Maarab, Lebanon

Samir Geagea is reluctant to speak much of the attempt on his life last month. It was here, at his home in Maarab, a fortified villa high in the mountains, where one or more snipers allegedly took aim at the head of the Lebanese Forces, a Christian majority party. But Geagea begins to open up, putting the episode in the context of a series of assassinations that began more than seven years ago, starting with the car bombing of the anti-Syrian member of parliament Marwan Hamade, which left him wounded and killed his driver. Next was the February 14, 2005 assassination of former prime minister Rafik Hariri, for which the Special Tribunal for Lebanon has named Hezbollah responsible. “What is behind them all,” says Geagea, “is the idea of changing, by force, the political balance of power in Lebanon.”

Geagea is not an easy man to get rid of. Unlike the rest of the country’s political leadership, Geagea refused to compromise with the Syrian-Lebanese security establishment that presided over Beirut in the wake of the country’s 15-year long civil wars, and was imprisoned on a variety of charges. Released in 2005 after more than a decade in solitary confinement, he apologized to the country, in particular the Christian community that he led in war, including a fratricidal chapter of the conflict during which Christians killed each other. Many Christians refused to forgive him, and instead chose to align themselves with former head of the Lebanese Army Gen. Michel Aoun, now an ally of Hezbollah and an enemy of the country’s pro-democracy March 14 movement. With other once prominent March 14 figures now sidelined—Sunni leader Saad Hariri is temporarily in exile and Druze chieftain Walid Jumblatt is weighing his options with the outcome of the Syrian uprising still up for grabs—Geagea is today the most vocal advocate of Lebanese democracy.

Unlike many Lebanese, Geagea does not seem overly concerned that the uprising in Syria will blow back negatively on Lebanon. Geagea agrees that “what goes on there will affect what happens in Lebanon,” but in a positive way. “As the Syrian regime gets more and more weakened,” he says, “there will be more freedom in Lebanon.” Nonetheless, he agrees that it’s probably useful to see the attempt on his life as a function of the political crisis that the Assad regime and its allies are now undergoing.

Parliamentary elections here in 2013 will come down to the Christian vote, as they did with the 2009 elections. The Shia community is expected to vote again overwhelmingly for the two Shiite parties, Hezbollah and its ally Amal; the Sunnis will again come down for Hariri and his Future party candidates. So it is the remaining third of the country—the Christians—that will decide the outcome. Right now, according to Geagea, polls show that his Lebanese Forces have gained ground and are running even with Aoun. Since the 2005 elections, Aoun has consistently won the majority of the Christian vote but, as Geagea explains, voters have found Aoun’s record wanting. “Aoun waged his career under the banner of fighting corruption, but once he got to power, he and his ministers turned out to be the most corrupt officials ever.”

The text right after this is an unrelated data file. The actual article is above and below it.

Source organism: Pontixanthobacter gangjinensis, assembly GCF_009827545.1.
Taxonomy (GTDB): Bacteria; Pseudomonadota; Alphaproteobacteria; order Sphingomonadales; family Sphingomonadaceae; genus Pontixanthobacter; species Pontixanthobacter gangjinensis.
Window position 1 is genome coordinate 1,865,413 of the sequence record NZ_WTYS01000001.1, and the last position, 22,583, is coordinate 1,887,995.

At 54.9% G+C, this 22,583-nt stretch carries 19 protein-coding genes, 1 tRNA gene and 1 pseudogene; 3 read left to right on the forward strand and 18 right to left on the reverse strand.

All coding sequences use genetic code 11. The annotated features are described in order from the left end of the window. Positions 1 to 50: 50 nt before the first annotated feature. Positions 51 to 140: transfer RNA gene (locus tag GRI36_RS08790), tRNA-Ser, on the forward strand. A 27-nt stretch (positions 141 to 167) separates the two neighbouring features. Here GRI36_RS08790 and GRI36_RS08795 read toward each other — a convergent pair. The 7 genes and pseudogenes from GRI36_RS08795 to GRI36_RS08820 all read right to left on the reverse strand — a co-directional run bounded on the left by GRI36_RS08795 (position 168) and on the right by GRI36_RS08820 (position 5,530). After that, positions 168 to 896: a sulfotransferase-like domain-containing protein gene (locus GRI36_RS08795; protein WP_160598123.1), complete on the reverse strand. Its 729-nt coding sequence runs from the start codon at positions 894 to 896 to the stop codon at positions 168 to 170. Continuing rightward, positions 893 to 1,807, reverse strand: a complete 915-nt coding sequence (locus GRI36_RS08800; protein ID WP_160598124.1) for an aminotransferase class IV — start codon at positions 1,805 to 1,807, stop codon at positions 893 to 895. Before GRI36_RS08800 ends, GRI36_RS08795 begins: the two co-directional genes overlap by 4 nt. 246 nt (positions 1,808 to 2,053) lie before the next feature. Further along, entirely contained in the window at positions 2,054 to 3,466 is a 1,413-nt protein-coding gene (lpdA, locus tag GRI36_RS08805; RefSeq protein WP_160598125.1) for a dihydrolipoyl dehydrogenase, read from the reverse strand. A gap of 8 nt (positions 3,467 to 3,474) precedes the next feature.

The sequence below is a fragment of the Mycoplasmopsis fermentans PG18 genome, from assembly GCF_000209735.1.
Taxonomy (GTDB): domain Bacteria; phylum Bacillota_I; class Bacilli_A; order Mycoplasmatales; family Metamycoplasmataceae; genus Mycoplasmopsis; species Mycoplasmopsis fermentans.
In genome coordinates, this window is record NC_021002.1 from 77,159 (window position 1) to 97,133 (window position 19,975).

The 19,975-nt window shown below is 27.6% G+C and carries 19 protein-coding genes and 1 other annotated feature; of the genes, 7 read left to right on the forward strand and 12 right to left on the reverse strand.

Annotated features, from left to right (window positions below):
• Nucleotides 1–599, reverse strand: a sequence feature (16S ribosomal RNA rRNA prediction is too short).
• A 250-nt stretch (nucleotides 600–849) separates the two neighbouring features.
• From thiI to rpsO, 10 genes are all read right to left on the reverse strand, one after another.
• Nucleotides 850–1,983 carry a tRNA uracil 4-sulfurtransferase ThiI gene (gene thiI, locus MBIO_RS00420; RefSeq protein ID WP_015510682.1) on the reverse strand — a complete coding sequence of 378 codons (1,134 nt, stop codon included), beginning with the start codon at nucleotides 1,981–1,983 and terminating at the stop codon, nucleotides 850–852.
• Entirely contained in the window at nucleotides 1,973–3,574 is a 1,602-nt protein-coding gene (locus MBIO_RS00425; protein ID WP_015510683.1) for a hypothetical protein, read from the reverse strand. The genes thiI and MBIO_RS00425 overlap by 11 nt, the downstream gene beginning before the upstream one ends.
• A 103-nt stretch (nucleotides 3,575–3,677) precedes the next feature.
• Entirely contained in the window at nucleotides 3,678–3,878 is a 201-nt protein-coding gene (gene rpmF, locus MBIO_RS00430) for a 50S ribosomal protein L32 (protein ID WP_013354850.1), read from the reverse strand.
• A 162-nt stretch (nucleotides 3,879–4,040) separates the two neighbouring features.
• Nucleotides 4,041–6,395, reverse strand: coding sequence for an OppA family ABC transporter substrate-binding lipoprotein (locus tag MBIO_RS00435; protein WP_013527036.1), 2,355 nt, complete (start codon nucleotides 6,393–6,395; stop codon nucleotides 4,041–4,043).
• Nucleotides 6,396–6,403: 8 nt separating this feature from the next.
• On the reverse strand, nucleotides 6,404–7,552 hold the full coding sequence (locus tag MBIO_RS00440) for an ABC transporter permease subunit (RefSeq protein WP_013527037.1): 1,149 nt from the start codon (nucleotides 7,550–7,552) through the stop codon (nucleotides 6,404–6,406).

If Aoun loses, the elections will signal that Hezbollah’s experiment in running the government has come to an ignominious end. And if Hezbollah, says Geagea, “sees that the 2013 elections are not in its interests, they might try to sabotage the outcome, by any means necessary, and they have all means necessary.” The assassination attempt, he agrees, might be an effort at pre-emptive sabotage.

In any case, he only sees good things at the end of Lebanon’s long turbulent road to democracy—and he sees the same thing for his neighbors next door in Syria, too. “There is not a chance the Assad regime will survive,” says Geagea. In spite of the apparent setbacks and lack of foreign support, he says, the uprising “is gaining momentum, not losing it. People asked, ‘What about Aleppo? When will it join the uprising?’ And now Aleppo is in and no one is out.”

Still, Geagea admits, he is “surprised the U.S. is not leading, as usual. This is the main reason there is a stalemate in Syria. Either the U.S. will lead, or no one will. Russia has taken a role only because America is not leading.”

I ask Geagea if the Obama administration should be arming and training the Free Syrian Army. “I won’t go into details,” he says, “but if the Americans decide to lead they won’t be short of ideas, or friends.”

Geagea says that, if the U.S. fails to help the opposition, it will have a negative impact on the region. But if it takes an active role, it’s a win-win situation. The U.S. does well by its friends and maintains its interests. But the uprising isn’t going away, says Geagea. “This time it’s not about the will of foreign powers, but the will of the majority of the Syrian population.”

For Geagea, it’s part of the trajectory of human progress. “There are truths in this world that nothing can conquer. In Europe in the Middle Ages, the Church represented absolute power, and then it was tumbled and it led to the renaissance. The Middle East is now at the beginning of that path and it will not stop until it reaches it. Maybe it will take 25 years, or 50 or a hundred, who knows?”

Against the skeptics, Geagea believes that the Arab Spring has brought welcome weather. “For sure the situation is not worse now than before the Arab Spring. And it’s not better either, but there’s a chance for it to become better. I see freedom and democracy winning,” says Geagea. “It is a rule of life.”

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